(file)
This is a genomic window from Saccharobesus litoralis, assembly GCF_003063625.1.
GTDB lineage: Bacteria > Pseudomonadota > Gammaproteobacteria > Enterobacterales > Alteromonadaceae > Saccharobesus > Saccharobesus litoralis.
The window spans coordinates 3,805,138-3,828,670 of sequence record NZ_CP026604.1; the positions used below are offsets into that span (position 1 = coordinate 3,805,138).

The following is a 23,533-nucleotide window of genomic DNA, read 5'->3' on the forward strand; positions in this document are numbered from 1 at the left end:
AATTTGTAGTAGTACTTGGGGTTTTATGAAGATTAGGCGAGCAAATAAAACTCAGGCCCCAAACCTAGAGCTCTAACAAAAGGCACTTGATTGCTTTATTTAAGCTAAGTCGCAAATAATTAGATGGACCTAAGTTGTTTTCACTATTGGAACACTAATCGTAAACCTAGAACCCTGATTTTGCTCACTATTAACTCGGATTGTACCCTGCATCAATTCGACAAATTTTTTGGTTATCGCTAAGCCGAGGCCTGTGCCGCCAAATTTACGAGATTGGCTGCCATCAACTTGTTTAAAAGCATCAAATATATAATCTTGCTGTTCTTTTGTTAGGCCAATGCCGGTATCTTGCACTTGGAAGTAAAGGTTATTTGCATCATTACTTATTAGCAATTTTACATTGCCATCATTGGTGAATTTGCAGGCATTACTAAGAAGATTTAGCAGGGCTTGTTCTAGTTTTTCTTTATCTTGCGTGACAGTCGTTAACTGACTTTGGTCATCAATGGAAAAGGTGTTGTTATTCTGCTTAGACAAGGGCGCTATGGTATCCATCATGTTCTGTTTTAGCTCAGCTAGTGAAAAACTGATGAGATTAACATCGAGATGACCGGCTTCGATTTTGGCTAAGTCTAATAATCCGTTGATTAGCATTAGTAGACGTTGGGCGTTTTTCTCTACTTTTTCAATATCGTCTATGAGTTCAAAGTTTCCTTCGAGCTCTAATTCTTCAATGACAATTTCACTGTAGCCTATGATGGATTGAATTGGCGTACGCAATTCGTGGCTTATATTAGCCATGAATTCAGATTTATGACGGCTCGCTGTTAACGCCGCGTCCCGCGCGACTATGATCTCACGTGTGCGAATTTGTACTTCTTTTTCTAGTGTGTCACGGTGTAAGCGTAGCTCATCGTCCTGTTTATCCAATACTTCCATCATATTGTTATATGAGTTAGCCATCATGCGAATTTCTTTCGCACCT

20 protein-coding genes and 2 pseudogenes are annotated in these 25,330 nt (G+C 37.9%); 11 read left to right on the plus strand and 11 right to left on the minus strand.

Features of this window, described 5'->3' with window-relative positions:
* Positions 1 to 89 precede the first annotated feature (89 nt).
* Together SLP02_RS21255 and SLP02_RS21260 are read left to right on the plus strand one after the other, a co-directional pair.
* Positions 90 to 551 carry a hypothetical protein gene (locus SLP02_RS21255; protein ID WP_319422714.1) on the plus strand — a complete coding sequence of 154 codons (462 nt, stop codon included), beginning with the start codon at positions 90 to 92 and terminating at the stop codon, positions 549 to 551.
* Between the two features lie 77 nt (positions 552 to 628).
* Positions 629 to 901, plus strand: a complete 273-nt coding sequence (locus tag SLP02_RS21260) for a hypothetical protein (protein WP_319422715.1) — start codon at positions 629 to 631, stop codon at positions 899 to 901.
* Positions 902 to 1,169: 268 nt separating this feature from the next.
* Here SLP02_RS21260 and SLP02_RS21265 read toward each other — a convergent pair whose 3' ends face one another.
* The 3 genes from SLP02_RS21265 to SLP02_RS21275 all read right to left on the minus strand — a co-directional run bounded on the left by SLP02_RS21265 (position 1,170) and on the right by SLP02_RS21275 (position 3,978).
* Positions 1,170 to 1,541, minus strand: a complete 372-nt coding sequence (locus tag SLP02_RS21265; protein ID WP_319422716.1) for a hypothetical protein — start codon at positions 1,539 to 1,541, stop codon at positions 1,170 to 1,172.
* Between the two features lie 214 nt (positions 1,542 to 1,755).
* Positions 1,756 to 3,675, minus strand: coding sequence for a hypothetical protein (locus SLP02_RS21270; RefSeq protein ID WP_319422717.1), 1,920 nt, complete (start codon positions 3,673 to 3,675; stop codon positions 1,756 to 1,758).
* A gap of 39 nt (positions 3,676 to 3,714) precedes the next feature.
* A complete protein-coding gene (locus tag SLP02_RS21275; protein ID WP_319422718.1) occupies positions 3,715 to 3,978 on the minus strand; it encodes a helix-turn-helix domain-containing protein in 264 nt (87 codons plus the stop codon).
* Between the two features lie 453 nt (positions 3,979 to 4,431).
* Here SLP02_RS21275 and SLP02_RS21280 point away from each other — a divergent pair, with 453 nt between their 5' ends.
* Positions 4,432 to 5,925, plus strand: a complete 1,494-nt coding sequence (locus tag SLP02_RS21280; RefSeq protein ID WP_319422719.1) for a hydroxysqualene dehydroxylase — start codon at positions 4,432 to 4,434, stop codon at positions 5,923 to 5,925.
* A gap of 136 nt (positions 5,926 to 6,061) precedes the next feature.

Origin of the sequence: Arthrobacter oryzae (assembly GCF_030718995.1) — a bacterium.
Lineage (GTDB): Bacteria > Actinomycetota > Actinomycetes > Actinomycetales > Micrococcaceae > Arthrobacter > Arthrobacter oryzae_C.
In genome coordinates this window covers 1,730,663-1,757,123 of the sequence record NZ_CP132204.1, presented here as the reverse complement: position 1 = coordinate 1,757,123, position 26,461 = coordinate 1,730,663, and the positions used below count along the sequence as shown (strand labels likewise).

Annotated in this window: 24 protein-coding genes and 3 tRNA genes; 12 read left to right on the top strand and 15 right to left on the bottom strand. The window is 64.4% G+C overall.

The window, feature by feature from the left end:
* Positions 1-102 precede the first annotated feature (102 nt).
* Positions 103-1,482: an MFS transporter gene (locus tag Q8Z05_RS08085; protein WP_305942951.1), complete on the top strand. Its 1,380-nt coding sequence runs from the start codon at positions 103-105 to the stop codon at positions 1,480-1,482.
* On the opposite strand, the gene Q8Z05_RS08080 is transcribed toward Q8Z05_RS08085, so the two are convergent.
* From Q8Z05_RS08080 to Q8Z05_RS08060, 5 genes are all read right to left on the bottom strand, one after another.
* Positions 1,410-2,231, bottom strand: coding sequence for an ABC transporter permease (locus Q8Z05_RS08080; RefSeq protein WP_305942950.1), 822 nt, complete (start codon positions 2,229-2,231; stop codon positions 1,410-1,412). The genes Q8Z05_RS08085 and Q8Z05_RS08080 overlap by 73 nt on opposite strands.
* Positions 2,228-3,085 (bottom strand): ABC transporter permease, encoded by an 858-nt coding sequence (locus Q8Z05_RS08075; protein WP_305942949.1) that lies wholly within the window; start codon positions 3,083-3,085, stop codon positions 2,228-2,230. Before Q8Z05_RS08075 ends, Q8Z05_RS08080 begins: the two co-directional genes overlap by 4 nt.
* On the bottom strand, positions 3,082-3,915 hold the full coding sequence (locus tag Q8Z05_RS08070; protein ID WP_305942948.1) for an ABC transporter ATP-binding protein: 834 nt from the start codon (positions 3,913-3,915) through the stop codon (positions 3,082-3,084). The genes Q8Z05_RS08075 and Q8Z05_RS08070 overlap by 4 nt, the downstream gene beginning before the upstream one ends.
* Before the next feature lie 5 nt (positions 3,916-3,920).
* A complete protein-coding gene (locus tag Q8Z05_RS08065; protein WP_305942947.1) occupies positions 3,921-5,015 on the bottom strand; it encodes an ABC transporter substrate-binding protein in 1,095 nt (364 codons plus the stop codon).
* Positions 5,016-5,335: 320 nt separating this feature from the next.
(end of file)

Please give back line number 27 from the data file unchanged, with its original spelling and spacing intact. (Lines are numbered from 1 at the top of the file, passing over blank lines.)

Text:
In genome coordinates this window covers 1,730,663-1,757,123 of the sequence record NZ_CP132204.1, presented here as the reverse complement: position 1 = coordinate 1,757,123, position 26,461 = coordinate 1,730,663, and the positions used below count along the sequence as shown (strand labels likewise).